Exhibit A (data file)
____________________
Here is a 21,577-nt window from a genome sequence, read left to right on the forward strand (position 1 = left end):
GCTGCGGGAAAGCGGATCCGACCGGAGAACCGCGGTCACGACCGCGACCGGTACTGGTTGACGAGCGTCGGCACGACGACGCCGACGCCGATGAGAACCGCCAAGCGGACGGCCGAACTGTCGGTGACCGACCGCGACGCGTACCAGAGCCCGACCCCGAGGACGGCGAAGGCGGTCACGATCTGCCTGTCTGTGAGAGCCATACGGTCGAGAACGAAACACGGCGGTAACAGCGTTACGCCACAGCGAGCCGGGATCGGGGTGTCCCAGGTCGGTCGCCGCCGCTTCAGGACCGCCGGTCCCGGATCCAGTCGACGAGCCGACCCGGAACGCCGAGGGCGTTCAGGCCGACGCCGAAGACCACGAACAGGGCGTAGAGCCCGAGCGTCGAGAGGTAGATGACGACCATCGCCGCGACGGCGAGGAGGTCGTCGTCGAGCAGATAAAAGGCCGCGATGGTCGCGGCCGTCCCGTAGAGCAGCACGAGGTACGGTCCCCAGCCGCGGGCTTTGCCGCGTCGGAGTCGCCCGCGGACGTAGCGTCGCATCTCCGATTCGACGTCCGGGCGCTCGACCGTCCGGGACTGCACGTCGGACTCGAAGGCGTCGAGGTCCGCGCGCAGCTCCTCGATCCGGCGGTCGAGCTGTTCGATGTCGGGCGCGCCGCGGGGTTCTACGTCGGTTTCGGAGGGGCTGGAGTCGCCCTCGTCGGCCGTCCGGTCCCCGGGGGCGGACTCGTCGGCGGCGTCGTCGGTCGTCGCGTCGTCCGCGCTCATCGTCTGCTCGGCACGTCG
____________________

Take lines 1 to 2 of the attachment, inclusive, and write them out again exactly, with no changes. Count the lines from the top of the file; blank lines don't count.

Here is a 21,577-nt window from a genome sequence, read left to right on the forward strand (position 1 = left end):
GCTGCGGGAAAGCGGATCCGACCGGAGAACCGCGGTCACGACCGCGACCGGTACTGGTTGACGAGCGTCGGCACGACGACGCCGACGCCGATGAGAACCGCCAAGCGGACGGCCGAACTGTCGGTGACCGACCGCGACGCGTACCAGAGCCCGACCCCGAGGACGGCGAAGGCGGTCACGATCTGCCTGTCTGTGAGAGCCATACGGTCGAGAACGAAACACGGCGGTAACAGCGTTACGCCACAGCGAGCCGGGATCGGGGTGTCCCAGGTCGGTCGCCGCCGCTTCAGGACCGCCGGTCCCGGATCCAGTCGACGAGCCGACCCGGAACGCCGAGGGCGTTCAGGCCGACGCCGAAGACCACGAACAGGGCGTAGAGCCCGAGCGTCGAGAGGTAGATGACGACCATCGCCGCGACGGCGAGGAGGTCGTCGTCGAGCAGATAAAAGGCCGCGATGGTCGCGGCCGTCCCGTAGAGCAGCACGAGGTACGGTCCCCAGCCGCGGGCTTTGCCGCGTCGGAGTCGCCCGCGGACGTAGCGTCGCATCTCCGATTCGACGTCCGGGCGCTCGACCGTCCGGGACTGCACGTCGGACTCGAAGGCGTCGAGGTCCGCGCGCAGCTCCTCGATCCGGCGGTCGAGCTGTTCGATGTCGGGCGCGCCGCGGGGTTCTACGTCGGTTTCGGAGGGGCTGGAGTCGCCCTCGTCGGCCGTCCGGTCCCCGGGGGCGGACTCGTCGGCGGCGTCGTCGGTCGTCGCGTCGTCCGCGCTCATCGTCTGCTCGGCACGTCG